Utilizing the superb balance of its suspension set up and specifically designed adhesion from the Dunlop run-flats, the GT-R seizes the road as if it were a cat being hurled up at a carpeted ceiling. This monstrous grip is being delivered to the road via the GT-R’s centrally located wonder diff. The dual clutched masterpiece is easy to live with around town, although it does clunk and shudder faintly at low speeds. Once at cruising altitude though, it takes on a whole new persona, offering lightning quick shifts through which to serve up its savage power band. From the cabin, I was monitoring vital signs, specifically the gearbox and its oil temperatures, via the ingenious and informative Polyphony inspired driver interface and remembered to back off once it reached 110 degrees. This doesn’t take very long at all. That complex web of gears and syncros is most definitely the chink in the GT-R’s impressive armor. Australian tuners will testify to that, having lunched a great number in their quest to achieve sub, 11 second quarter mile times. No surprise that the best gearboxes come from Australia then, is there?

Engine wise, it’s all relatively straightforward 3.8 liter, twin turbo V6 goodness with the exception of an appearance lifting Password JDM carbon fiber intake cowling. A Cobb Racing Access-Port provides this car with 3 different maps making up to 580hp available and a distinctly throaty warble has been added through the installation of a Nismo Spec V titanium exhaust system.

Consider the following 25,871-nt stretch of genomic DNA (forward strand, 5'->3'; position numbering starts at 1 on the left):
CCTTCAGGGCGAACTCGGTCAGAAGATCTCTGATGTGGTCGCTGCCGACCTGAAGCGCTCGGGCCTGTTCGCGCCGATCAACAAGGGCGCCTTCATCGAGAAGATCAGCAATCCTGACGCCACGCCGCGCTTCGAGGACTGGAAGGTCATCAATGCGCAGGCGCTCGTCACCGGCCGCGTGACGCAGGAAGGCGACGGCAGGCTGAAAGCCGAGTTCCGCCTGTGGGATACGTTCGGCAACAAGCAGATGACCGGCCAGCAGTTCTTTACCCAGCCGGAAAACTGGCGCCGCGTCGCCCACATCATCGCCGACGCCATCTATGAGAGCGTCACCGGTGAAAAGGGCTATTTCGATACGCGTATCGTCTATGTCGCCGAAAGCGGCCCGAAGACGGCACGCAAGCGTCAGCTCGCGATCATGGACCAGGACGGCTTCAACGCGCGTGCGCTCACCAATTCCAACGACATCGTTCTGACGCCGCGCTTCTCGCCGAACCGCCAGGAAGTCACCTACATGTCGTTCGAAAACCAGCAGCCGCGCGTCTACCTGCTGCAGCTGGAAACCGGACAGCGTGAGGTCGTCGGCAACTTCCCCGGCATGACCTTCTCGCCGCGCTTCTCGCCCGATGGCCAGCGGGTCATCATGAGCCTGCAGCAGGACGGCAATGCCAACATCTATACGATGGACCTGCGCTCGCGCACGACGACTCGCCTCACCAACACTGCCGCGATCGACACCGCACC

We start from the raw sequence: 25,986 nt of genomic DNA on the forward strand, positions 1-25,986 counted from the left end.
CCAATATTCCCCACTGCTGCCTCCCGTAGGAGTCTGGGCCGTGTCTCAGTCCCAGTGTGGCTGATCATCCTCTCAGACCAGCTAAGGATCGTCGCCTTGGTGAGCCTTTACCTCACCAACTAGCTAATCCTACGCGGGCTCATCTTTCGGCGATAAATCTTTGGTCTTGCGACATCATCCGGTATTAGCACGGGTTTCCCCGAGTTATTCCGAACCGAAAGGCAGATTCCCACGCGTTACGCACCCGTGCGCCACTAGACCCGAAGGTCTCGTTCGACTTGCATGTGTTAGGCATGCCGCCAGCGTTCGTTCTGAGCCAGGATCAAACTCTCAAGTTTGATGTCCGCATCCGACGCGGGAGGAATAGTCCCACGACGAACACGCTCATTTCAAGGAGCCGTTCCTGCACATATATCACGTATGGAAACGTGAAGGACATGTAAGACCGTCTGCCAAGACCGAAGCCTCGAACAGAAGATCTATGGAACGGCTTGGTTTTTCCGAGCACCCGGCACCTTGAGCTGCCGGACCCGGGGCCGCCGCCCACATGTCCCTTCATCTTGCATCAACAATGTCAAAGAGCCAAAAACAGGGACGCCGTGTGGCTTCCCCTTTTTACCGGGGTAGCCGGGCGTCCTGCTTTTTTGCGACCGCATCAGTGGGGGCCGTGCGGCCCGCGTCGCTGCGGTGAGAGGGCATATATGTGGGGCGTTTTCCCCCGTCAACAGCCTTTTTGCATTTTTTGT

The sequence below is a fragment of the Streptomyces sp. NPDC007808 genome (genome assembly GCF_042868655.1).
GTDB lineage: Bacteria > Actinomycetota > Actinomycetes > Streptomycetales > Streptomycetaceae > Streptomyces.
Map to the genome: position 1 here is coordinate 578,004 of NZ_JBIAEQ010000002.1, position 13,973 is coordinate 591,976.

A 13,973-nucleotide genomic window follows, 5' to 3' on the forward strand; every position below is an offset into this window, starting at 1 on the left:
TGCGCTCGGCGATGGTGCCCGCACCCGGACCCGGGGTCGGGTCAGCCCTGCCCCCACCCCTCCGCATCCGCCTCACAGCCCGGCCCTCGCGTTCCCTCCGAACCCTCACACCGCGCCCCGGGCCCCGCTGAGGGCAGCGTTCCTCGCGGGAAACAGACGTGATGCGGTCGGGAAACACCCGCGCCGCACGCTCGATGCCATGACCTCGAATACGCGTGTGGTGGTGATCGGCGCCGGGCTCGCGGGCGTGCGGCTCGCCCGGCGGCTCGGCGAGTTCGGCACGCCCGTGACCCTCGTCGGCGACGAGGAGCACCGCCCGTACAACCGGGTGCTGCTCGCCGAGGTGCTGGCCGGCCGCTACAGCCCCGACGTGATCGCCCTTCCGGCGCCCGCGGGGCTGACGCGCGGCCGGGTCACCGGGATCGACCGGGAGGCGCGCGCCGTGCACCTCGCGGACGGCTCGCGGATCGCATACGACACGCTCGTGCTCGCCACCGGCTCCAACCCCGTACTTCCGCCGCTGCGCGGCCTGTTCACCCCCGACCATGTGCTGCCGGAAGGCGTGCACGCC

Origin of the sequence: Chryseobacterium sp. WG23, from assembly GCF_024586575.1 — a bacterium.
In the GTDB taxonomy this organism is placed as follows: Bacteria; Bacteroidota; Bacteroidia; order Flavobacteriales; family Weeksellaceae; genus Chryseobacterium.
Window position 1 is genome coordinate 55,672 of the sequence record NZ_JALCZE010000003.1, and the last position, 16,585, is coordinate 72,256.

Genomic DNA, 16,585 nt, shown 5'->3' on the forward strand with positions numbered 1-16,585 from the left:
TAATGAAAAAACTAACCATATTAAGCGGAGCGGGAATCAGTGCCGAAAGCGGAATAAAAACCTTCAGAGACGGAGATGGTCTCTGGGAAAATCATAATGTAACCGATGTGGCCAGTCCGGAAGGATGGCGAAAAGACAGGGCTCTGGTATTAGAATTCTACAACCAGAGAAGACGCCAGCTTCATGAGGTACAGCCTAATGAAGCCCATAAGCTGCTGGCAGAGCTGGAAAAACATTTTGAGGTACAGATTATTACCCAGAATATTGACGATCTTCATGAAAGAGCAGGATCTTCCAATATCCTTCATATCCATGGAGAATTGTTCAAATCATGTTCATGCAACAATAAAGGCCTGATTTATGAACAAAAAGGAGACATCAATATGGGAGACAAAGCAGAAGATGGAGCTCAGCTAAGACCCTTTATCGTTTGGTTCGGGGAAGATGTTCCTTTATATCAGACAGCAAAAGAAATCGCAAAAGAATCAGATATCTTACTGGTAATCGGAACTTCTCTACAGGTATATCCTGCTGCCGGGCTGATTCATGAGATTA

The suspension and braking systems are undoubtedly where the most crucial development has been undertaken. The brakes are so good they will rip your eyeballs from your sockets when stood on, with zero fade and a meticulously weighted and consistent pedal. Copied straight from a Nismo Super GT GT-R and with a massive 400mm of bite at the front, AP Racings slotted and vented 2 piece rotors work to molten temperatures under the iron grip of AP Racings top of the range 6 piston, forged aluminum monobloc, floating calipers. Balancing out braking forces at the rear are the OEM 4 piston calipers making the most of larger slotted and floating AP Racing items. Everyone serious enough about cars has to experience a set up like this at least once and marvel at the foolproof predictability. Not only do they promise not to fade like a cheap pair of jeans, they will endow you with a level of confidence that will have you diving ever deeper into corners. No wonder then that AP Racings own Vice President has now retro fit an identical system to his own GT-R.